Michael Jackson’s family has made it clear what they think of new HBO documentary Leaving Neverland, calling it a “public lynching.”

“We can’t just stand by while this public lynching goes on, and the vulture tweeters and others who never met Michael go after him,” according to the family’s statement. “Michael is not here to defend himself, otherwise these allegations would not have been made.”

The statement followed one from the estate written shortly after Friday’s world premiere of the movie at the Sundance Film Festival:

"The film isn’t a documentary, it is the kind of tabloid character assassination Michael Jackson endured in life, and now in death. The film takes uncorroborated allegations that supposedly happened 20 years ago and treats them as fact."

The film alleges the King of Pop sexually abused Wade Robson and James Safechuck, now in their late 30s, when they were 7 and 11 years old, respectively. It also suggests there were other victims.

In an interview with The Hollywood Reporter, Leaving Neverland director Dan Reed responded to the estate’s criticism, saying the film is more about the accusers than Jackson.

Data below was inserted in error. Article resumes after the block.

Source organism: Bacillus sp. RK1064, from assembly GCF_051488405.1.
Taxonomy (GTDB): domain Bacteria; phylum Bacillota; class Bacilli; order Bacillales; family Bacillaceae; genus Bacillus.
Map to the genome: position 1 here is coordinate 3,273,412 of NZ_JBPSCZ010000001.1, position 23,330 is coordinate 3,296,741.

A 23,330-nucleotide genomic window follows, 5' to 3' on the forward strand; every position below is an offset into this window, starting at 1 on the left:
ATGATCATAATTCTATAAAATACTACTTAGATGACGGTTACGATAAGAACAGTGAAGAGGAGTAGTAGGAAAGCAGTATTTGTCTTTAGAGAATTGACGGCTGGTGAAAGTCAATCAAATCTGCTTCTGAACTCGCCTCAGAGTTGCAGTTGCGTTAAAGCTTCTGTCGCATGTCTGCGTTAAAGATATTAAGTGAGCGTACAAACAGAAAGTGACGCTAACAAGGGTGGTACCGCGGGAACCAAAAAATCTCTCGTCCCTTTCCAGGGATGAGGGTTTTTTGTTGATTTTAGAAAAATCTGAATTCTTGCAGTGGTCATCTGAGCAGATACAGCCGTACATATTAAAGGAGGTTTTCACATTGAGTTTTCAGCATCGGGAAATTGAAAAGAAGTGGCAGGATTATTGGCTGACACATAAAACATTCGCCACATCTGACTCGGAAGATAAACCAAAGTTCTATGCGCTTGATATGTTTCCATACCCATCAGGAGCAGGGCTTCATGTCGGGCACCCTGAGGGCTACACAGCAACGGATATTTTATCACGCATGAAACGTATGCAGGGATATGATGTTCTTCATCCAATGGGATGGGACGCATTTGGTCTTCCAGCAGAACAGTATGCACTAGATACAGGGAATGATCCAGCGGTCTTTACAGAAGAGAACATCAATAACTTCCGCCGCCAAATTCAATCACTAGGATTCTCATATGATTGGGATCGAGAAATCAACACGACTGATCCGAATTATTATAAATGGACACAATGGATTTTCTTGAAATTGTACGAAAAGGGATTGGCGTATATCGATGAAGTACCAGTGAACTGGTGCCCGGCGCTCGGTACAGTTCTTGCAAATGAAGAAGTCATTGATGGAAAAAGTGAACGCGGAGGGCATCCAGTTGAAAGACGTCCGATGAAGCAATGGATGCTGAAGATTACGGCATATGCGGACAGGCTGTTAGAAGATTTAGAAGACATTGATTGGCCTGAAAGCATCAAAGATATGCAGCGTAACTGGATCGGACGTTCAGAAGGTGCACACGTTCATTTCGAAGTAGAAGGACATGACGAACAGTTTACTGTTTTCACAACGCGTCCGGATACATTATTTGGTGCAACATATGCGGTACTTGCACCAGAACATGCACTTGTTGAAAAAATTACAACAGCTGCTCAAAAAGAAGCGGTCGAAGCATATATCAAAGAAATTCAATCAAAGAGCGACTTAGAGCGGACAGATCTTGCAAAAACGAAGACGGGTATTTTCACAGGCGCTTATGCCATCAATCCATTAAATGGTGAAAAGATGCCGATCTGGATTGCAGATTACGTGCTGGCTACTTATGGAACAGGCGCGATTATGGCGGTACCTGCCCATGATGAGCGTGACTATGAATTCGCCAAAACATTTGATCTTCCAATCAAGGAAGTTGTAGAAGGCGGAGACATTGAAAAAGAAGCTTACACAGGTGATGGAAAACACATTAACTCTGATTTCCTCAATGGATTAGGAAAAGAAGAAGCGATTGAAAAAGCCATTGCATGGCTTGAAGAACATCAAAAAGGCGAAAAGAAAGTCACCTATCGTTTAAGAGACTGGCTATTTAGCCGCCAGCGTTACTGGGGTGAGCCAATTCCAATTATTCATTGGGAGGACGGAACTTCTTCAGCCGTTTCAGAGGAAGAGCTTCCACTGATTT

“A four-hour piece, is that a tabloid?” Reed said. “I didn’t characterize Jackson at all in the film—I think if you watch it you'll have noticed that it’s a story about these two families and Jackson is an element of that story. But I don't seek to characterize him at all. I don't comment on Jackson. It's not a film about Michael. ... The film itself is an account of sexual abuse, how sexual abuse happens and then how the consequences play out later in life."

Reed also says the family is looking to protect themselves financially by coming out against the documentary.

"They have a very precious asset to protect. Every time a song plays, a cash register goes 'ka-ching.' It doesn't surprise me that they've come out fighting in defense of their asset," he said.

Check out Reed’s full response to the Jackson estate at The Hollywood Reporter.